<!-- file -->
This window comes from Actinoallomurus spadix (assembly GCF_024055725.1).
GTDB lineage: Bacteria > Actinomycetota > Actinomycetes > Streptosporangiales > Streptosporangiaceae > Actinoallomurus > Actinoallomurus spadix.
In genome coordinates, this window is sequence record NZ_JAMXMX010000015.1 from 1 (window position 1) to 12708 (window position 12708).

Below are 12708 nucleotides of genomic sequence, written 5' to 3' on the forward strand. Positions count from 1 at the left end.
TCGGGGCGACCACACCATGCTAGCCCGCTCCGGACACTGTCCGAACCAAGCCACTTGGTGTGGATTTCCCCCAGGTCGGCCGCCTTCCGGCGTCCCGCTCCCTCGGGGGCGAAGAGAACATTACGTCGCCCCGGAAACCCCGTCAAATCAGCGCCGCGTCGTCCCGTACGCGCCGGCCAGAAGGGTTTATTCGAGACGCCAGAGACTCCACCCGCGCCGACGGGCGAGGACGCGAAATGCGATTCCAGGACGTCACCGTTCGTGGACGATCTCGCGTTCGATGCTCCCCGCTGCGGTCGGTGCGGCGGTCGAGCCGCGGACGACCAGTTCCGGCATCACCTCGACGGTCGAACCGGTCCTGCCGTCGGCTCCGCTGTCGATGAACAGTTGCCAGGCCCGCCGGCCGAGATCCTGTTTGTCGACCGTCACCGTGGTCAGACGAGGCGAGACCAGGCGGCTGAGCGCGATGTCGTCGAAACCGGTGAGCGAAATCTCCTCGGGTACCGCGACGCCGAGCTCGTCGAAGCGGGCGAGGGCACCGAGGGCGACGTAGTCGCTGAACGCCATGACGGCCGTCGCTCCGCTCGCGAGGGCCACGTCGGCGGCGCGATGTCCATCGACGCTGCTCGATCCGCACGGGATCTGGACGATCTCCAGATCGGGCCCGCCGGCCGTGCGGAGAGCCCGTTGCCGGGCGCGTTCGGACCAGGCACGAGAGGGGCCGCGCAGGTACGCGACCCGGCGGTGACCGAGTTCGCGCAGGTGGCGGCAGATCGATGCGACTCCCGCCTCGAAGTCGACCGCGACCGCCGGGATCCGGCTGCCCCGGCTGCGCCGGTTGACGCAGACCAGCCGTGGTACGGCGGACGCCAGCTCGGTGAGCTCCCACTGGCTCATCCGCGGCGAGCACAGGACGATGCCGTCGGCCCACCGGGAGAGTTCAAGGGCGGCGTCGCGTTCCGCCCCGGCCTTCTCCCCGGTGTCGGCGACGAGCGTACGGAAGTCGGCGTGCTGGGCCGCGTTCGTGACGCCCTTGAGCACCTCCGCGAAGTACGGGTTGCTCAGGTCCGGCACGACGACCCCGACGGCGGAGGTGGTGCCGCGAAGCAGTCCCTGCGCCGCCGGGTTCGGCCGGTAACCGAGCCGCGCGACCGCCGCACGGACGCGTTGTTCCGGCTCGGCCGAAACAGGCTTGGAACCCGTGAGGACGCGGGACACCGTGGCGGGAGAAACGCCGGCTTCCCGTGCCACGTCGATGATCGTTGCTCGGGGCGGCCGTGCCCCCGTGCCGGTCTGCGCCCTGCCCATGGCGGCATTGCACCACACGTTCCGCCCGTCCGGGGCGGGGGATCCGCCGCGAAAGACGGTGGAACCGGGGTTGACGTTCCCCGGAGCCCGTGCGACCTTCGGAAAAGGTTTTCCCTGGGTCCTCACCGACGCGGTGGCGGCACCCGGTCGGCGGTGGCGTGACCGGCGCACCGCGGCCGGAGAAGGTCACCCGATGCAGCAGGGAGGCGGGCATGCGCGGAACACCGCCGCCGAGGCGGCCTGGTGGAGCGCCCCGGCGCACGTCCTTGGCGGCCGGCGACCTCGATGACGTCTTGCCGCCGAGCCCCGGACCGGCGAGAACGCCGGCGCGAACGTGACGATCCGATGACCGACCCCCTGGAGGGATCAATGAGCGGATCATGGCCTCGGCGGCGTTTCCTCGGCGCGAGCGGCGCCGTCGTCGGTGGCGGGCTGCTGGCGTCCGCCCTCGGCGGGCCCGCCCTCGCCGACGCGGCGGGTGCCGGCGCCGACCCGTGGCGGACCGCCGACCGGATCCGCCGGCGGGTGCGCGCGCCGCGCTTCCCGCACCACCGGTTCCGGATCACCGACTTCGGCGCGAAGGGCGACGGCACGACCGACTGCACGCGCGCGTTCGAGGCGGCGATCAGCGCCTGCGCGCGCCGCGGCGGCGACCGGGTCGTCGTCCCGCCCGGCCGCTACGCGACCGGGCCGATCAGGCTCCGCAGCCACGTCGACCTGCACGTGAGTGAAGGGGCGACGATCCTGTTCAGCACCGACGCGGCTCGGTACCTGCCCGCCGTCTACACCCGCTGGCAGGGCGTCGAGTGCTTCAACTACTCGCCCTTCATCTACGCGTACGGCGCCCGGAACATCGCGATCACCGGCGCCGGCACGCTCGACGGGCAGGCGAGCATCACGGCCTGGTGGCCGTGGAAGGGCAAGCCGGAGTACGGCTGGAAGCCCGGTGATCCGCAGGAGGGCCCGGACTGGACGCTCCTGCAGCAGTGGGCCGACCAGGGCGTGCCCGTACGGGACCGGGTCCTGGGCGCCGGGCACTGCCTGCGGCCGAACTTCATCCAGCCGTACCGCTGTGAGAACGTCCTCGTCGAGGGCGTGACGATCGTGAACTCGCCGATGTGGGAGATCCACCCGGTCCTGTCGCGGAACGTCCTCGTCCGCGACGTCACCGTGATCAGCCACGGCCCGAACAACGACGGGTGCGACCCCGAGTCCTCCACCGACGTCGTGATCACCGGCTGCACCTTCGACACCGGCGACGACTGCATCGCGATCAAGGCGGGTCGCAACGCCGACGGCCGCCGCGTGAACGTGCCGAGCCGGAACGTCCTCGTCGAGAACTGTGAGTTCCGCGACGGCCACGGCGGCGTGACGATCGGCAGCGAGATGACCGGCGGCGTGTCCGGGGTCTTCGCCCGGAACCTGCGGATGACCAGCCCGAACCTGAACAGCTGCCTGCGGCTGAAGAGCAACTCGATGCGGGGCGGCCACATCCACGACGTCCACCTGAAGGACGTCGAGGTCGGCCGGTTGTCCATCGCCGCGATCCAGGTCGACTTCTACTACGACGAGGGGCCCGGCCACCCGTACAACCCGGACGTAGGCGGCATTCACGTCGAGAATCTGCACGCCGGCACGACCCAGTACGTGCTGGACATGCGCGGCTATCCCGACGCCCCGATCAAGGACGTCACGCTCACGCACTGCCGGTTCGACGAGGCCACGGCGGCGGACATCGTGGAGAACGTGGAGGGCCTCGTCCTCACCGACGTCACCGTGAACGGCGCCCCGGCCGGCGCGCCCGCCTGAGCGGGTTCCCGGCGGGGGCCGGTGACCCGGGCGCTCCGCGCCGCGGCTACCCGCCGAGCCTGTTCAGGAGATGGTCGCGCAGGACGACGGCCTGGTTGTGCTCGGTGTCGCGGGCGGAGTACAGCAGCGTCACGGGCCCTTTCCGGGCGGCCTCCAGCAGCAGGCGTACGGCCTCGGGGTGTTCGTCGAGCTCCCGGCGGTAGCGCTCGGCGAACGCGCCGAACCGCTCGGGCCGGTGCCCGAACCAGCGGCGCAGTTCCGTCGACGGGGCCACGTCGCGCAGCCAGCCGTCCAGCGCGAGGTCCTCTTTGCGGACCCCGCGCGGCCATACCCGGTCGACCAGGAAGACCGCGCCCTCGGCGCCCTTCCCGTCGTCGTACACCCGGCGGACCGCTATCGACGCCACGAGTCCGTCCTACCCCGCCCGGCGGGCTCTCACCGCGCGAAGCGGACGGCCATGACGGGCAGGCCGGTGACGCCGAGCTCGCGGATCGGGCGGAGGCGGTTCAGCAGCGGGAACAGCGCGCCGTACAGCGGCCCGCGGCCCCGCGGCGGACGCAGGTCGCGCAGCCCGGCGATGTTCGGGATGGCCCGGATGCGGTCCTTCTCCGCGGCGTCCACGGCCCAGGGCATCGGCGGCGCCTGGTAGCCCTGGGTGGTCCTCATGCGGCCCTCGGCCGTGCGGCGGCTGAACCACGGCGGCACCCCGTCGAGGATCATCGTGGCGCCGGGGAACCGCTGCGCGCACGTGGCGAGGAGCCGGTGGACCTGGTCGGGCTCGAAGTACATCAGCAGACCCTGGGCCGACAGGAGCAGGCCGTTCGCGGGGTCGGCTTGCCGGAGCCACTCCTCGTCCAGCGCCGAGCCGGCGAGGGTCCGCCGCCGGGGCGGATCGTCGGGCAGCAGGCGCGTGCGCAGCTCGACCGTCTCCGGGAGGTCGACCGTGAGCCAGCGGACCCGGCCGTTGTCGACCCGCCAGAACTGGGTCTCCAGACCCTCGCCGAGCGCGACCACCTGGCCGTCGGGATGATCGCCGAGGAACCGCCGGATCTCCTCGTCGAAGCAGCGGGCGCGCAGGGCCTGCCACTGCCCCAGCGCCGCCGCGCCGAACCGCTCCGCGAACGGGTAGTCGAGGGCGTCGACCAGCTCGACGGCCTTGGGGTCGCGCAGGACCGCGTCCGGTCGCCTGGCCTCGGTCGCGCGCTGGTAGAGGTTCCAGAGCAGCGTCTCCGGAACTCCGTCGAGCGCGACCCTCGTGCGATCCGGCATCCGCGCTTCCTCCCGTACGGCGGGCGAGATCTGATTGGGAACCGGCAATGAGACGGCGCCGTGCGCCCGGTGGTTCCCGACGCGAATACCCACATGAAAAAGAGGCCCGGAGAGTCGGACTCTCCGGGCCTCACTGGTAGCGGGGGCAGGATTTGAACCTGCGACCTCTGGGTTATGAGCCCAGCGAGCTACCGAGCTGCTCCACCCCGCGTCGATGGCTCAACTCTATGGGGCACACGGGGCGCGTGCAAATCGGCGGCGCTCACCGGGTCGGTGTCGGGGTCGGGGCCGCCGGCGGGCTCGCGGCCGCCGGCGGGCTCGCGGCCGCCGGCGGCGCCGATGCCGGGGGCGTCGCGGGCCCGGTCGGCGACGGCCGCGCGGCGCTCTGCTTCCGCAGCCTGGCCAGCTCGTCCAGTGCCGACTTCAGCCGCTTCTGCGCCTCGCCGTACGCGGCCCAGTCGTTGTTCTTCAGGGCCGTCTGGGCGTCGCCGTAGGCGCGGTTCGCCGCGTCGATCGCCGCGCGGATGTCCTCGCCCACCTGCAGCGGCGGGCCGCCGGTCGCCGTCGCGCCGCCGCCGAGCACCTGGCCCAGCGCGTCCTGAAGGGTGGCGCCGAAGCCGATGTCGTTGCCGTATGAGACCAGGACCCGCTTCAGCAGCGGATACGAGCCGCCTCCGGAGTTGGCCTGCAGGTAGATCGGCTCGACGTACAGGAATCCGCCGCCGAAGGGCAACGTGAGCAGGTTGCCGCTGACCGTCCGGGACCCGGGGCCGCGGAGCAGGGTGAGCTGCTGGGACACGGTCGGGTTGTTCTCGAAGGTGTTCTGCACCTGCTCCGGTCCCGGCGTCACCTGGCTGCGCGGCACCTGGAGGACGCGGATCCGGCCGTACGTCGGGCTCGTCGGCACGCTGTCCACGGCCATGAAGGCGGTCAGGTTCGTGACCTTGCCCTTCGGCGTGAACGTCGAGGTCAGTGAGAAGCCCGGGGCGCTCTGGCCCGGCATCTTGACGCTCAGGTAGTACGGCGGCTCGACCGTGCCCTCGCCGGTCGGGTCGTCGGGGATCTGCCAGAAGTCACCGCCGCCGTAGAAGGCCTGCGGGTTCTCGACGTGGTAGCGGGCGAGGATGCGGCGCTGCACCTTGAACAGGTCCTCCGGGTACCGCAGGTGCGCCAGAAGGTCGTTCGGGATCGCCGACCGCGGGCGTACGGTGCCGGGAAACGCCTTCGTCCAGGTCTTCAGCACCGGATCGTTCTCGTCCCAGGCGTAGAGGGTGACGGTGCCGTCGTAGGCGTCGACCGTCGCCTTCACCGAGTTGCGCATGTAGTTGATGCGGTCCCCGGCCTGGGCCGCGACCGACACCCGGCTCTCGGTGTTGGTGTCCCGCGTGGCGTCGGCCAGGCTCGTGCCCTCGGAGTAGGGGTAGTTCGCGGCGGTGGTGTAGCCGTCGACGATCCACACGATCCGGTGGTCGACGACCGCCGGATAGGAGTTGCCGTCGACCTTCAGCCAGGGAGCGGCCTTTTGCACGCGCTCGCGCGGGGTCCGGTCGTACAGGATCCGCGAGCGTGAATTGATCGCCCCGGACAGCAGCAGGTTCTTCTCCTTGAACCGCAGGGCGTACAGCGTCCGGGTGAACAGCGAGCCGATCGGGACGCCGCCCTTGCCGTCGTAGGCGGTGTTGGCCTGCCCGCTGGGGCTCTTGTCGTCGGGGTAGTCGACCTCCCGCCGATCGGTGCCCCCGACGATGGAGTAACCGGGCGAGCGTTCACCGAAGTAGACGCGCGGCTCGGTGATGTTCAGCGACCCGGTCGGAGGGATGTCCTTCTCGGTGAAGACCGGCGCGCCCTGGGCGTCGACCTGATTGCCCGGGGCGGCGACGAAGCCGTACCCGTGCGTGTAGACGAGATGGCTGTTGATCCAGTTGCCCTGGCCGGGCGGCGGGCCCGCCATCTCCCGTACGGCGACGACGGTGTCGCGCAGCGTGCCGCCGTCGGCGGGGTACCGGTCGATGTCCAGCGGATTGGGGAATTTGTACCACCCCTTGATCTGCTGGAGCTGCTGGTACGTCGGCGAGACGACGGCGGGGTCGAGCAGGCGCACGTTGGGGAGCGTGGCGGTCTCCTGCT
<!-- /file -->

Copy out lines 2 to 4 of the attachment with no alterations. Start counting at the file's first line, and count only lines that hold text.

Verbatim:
GTDB lineage: Bacteria > Actinomycetota > Actinomycetes > Streptosporangiales > Streptosporangiaceae > Actinoallomurus > Actinoallomurus spadix.
In genome coordinates, this window is sequence record NZ_JAMXMX010000015.1 from 1 (window position 1) to 12708 (window position 12708).

Below are 12708 nucleotides of genomic sequence, written 5' to 3' on the forward strand. Positions count from 1 at the left end.